On November 6, 2014, I organized a meet-up during the 2014 World Innovation Forum for Education. The audience was small, but diverse and active. Participants came from Egypt, France, Afghanistan, Palestine, Lebanon, China, as well as Qatar, where the summit was held. A variety of mobile phones were used by participants of this session, including iPhones that are often seen in the US, Huawei’s Mate used in China, as well as some “dumb” phones used temporarily during travel.
Curious what people do with their phones, I asked everyone to recommend one favorite mobile app. Participants from France and Canada both recommended Uber, an app to help get a taxi. A participant from Egypt said she used whatsapp. Professor Jiao Jianli from China recommended Zite, an app to gather and curate mobile content. A participant from China recommended a Chinese app that provides recipes and tutorials for cooking Chinese food. Almost all of us use some kind of social media tools such as Wechat, Twitter, or Instagram. Of course, Skype is everyone’s favorite app as well.
I gathered from the enthusiasm of the audience that mobile apps are entering many spheres of our existence, from kitchens to crossroads. Who would object to a little extra convenience when life is hectic as it is? Your mom will not throw your phone in the kitchen sink because you use a cooking app to “cheat” in a culinary task which had taken her a long time to master. Yet there were professors who dumped a laptop in liquid nitrogen, or smashed phones in the front of classrooms to make a declaration: that in their classes, such devices are simply banned.
To be fair, videos of device destruction went viral around six or seven years ago, when some devices, especially smartphones, were still novelties. Attitudes have shifted since then. As I review syllabi for professors, I found that they are more diversely divided in the uses of devices in the classroom. Some still ban any devices. Some unconditionally welcome the use of mobile devices in the classroom. The rest are divided among using devices at students’ own discretion, or at the teachers’ discretion.
In my observation, those who make use of mobile devices in learning are steadily on the increase. I would even venture to say that they are becoming the mainstream. These educators use apps like Kindle, iBook, Gutenberg, Audible, Hoopla for students and themselves to consume content, which offers tremendous economic benefits as digital equivalents of books are often cheaper, or completely free. For universities struggling with economically disadvantaged student populations, offering course materials using free online resources can translate to boosts in enrollment, which is essential for institutions that are run on shoestring budgets. Tidewater Community College, for instance, goes so far as to offer “textbook-free” degrees to ease the “pain of soaring textbook costs”.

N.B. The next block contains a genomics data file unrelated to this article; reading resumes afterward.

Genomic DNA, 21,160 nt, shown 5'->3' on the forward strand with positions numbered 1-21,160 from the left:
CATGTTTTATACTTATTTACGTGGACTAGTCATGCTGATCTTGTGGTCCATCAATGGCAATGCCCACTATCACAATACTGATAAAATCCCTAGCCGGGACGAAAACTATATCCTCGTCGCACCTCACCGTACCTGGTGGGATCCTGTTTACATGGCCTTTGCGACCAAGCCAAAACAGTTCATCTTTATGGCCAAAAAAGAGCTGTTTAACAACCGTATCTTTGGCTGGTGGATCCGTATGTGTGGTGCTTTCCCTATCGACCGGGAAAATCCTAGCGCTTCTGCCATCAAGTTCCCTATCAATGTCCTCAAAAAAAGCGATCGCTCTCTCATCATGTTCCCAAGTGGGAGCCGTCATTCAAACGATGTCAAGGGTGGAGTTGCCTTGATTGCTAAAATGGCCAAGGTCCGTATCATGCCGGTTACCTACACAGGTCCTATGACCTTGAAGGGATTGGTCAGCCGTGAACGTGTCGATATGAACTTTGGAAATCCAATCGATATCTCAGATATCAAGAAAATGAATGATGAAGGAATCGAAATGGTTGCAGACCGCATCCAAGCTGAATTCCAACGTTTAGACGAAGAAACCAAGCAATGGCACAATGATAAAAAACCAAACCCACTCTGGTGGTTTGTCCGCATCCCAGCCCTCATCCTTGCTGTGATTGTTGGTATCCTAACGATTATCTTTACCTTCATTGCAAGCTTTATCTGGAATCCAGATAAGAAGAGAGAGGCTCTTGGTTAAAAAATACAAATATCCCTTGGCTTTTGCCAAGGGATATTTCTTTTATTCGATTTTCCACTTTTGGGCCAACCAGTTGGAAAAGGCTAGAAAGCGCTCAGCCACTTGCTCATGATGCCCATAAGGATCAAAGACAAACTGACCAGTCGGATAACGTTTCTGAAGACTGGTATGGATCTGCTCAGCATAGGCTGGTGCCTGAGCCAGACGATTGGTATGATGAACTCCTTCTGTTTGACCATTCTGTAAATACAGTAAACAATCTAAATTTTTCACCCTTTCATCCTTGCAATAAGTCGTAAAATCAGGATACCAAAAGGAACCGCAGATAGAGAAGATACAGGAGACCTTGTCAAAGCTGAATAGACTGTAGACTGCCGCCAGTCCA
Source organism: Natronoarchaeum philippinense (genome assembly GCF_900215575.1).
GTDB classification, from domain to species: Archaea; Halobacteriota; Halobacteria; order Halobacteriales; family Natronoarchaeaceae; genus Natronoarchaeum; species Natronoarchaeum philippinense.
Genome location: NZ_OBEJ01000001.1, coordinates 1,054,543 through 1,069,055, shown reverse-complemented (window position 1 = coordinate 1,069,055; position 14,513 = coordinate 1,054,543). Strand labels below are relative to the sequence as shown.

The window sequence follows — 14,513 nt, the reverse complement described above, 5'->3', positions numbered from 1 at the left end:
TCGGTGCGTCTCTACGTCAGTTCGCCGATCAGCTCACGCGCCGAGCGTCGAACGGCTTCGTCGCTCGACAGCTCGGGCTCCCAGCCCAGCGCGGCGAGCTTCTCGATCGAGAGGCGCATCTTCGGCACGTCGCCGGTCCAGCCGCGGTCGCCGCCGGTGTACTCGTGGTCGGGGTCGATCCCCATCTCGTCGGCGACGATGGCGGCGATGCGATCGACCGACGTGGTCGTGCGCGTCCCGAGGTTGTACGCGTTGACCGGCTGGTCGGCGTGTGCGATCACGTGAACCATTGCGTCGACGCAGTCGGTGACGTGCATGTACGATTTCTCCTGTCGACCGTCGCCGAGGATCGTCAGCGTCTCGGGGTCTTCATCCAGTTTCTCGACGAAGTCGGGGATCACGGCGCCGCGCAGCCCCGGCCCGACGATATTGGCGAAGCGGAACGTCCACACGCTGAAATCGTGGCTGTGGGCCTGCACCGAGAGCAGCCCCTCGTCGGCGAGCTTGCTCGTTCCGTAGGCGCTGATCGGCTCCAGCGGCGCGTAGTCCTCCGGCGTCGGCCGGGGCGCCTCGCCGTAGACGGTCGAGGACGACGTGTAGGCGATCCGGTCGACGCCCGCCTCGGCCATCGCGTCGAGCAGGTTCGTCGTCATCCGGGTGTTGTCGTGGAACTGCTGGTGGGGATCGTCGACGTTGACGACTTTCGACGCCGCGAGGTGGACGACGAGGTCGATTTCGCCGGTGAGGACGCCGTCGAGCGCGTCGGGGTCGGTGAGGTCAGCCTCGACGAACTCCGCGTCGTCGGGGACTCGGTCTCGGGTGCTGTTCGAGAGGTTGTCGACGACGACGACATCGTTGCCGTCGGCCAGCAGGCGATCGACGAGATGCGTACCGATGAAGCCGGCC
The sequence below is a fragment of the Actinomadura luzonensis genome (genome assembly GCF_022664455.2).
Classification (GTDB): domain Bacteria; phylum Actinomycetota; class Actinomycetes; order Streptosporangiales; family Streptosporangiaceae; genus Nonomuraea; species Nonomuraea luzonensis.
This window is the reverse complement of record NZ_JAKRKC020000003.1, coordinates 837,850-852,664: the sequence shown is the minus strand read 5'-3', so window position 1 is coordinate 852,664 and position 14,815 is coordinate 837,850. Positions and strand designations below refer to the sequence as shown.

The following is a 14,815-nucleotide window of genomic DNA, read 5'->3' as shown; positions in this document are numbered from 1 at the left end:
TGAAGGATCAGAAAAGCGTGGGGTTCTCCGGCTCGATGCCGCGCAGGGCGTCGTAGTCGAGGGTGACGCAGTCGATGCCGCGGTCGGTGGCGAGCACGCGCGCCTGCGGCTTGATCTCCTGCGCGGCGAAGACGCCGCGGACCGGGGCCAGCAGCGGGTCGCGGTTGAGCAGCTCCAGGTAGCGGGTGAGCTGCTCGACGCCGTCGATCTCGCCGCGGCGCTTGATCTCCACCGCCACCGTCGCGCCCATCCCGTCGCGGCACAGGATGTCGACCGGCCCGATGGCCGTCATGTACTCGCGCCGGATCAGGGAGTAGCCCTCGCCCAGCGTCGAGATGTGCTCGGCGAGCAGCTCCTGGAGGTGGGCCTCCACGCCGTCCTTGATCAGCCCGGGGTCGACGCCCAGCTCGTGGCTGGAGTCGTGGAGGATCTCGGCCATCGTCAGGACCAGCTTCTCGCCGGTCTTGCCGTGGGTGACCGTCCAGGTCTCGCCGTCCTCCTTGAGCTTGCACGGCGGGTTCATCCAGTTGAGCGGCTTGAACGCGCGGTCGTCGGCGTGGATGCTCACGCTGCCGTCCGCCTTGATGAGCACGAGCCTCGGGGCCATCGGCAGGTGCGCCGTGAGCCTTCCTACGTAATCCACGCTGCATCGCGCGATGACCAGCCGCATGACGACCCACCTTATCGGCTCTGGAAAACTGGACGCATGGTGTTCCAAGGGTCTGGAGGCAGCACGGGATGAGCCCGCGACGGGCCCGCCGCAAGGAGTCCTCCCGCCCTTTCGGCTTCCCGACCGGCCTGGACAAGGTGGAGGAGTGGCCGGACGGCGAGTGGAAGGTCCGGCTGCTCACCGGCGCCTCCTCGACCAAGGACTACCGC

I am also seeing that educators use mobile apps to make their own work efficient or productive. For instance, professors in our university (Abilene Christian University) use Notability or iAnnotate to grade papers, giving students quick and media-rich feedback. Instead of sending papers around, teachers use shared Evernote “notebooks”, Google Doc files or Dropbox folders to share content, provide feedback and collaborate on projects.
Innovative teaching practices mushroom once teachers and students find the benefits of such apps. Students may go out into the fields outside of schools to take pictures or record interviews, while sharing these objects with cloud-based storage apps. All of a sudden, experiential learning becomes real and easy, due to the uses of context-aware, GPS-enabled smart phones and the apps that go with them.